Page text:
Why isn't the QSH always required in a JWT authentication?

jwt

#1

Hi,

When Confluence builds the URL of an addon’s iframe, it authenticates it with a JWT token, which contains various values including the QSH (=basically a hash of the current URL). The purpose is to prevent the user from building an URL themselves.

But when we want to call REST APIs of our product, Atlassian recommends that we use AP.context.getToken(), which returns a JWT with no QSH, hence valid for any URL. They explain it on the “Cacheable iframe” doc, for example.

Why is it secure? Doesn’t it mean that user can build a fake URL to an iframe, use the getToken() to authenticate it, bypassing the QSH issue?

Thank you


#2

@aragot, the qsh JWT claim enables the recipient of a JWT-signed HTTP request to verify that data in the URL path or query string was sent by the JWT issuer.

Why is it secure?

AP.context.getToken() returns a JWT token that is not associated with any particular HTTP request, and as such does not include the qsh claim.

Doesn’t it mean that user can build a fake URL to an iframe, use the getToken() to authenticate it, bypassing the QSH issue?

No, only if the app (incorrectly) allows it. As the documentation states, Atlassian will include the qsh claim in iframe URL JWTs. Apps should require the qsh claim in JWTs used to authenticate iframes.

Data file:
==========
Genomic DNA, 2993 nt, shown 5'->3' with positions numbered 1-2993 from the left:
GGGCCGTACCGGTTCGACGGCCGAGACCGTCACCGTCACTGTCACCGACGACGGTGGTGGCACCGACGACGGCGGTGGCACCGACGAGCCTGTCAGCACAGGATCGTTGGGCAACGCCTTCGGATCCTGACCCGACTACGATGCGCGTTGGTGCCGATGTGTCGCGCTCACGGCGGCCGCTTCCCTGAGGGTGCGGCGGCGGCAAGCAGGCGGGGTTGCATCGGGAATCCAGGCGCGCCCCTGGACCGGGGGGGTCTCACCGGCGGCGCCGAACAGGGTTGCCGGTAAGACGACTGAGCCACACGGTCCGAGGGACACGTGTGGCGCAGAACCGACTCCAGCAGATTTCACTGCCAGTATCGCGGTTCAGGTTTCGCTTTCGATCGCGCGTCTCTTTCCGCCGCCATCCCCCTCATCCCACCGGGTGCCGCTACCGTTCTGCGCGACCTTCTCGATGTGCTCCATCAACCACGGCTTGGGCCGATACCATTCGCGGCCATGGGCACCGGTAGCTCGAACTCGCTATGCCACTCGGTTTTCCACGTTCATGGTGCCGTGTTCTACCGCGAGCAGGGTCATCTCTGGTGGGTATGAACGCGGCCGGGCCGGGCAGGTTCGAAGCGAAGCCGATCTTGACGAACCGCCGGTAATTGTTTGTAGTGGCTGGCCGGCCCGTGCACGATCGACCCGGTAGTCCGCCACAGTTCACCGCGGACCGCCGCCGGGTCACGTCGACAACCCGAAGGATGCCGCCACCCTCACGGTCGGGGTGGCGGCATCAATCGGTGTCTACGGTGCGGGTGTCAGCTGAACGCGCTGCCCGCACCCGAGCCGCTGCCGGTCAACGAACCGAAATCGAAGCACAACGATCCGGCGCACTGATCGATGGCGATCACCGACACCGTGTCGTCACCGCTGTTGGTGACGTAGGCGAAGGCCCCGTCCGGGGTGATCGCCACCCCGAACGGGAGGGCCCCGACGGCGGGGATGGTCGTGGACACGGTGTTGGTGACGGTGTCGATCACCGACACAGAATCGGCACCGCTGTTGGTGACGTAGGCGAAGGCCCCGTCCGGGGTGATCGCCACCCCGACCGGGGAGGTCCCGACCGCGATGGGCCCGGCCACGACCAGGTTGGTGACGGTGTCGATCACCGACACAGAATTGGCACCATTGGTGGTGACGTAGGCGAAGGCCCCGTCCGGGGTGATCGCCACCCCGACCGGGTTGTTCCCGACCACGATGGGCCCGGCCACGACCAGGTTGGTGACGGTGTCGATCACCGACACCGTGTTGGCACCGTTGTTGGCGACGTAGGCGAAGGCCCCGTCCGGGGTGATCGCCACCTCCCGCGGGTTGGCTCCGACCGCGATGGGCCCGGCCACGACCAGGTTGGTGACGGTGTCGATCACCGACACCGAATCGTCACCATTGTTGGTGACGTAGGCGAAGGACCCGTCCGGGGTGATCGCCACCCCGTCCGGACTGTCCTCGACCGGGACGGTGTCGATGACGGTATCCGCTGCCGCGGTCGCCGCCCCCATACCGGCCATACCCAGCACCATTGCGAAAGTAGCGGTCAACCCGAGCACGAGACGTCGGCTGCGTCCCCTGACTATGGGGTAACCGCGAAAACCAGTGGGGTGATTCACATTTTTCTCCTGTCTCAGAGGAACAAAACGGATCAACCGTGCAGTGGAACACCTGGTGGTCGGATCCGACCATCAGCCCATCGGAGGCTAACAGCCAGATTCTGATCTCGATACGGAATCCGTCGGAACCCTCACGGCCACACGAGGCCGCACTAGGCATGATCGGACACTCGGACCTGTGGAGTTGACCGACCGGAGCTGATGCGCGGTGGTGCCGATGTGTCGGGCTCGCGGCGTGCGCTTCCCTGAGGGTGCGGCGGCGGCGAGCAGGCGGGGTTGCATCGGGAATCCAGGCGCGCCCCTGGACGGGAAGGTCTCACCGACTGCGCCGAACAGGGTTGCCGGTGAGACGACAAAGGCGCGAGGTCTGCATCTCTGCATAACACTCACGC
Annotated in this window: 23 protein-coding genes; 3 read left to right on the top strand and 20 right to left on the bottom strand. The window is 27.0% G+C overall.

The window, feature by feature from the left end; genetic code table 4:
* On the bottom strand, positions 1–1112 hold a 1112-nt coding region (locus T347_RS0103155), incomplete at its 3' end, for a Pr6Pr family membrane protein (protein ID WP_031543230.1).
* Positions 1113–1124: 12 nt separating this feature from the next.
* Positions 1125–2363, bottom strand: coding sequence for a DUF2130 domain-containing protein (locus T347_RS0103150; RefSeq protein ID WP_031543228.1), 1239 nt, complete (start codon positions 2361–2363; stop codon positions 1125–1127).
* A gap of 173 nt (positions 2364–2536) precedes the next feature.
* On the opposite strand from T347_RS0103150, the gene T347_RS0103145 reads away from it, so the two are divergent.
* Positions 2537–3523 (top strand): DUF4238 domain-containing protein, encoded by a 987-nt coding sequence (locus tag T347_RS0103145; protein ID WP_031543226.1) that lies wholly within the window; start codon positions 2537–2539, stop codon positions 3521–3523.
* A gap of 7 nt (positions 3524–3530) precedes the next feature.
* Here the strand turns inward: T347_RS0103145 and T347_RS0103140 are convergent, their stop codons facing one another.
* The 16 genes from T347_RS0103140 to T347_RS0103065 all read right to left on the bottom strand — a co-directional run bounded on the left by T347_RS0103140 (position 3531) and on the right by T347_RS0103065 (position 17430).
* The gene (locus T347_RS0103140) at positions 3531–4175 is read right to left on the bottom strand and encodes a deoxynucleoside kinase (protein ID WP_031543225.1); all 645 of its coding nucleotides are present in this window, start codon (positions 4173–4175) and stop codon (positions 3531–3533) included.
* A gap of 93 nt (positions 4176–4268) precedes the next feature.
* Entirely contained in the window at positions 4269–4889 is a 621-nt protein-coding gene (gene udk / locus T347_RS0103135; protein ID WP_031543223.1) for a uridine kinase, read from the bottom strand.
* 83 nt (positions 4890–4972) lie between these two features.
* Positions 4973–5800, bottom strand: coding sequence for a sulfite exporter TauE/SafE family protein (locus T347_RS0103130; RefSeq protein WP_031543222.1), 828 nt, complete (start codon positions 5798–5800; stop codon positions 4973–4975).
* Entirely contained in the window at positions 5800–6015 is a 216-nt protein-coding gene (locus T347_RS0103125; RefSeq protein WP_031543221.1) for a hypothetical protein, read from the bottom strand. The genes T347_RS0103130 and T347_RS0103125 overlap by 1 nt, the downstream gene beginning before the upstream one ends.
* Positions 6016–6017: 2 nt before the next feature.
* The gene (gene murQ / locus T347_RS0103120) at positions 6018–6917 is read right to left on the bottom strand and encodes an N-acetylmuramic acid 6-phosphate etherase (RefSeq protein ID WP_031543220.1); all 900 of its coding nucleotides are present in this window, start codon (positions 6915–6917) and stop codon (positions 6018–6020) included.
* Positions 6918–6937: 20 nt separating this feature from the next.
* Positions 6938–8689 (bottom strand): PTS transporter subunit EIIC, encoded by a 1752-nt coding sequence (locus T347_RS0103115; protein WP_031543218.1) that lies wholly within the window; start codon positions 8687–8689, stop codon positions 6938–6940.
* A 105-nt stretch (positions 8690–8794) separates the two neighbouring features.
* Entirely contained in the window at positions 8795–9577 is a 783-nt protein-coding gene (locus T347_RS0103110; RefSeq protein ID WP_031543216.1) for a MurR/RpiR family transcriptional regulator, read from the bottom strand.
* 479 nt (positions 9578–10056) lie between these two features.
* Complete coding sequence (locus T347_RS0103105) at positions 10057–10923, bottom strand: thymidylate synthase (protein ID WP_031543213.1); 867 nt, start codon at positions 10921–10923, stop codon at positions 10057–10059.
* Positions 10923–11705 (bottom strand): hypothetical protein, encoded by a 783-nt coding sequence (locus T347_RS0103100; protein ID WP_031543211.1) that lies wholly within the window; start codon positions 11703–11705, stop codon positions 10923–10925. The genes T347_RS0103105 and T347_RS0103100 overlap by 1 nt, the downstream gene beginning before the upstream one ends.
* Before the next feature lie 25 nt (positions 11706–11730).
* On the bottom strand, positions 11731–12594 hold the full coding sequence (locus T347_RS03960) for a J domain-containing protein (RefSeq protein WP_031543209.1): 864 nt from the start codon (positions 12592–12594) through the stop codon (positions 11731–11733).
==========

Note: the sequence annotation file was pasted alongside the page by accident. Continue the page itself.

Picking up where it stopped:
#3

Interesting. We should ensure developers check this.

That also means an iframe can implicitly provide information such the user’s permissions (e.g. Confluence wouldn’t sign a request for a space or an admin screen if they weren’t allowed to access it) but subsequent REST resources must be designed around the fact that the only thing the JWT token signs is the “iss” (issuer/clientKey).


#4

I’m not sure what you mean. JWT tokens obtained via AP.context.getToken() contain all available context. This is in contrast to iframe URLs where each context parameter must be requested individually. Whether inside the JWT token or in a URL context parameter, the Atlassian product will, as you say, never send a reference to an entity (such as a space) that the current user does not have access to.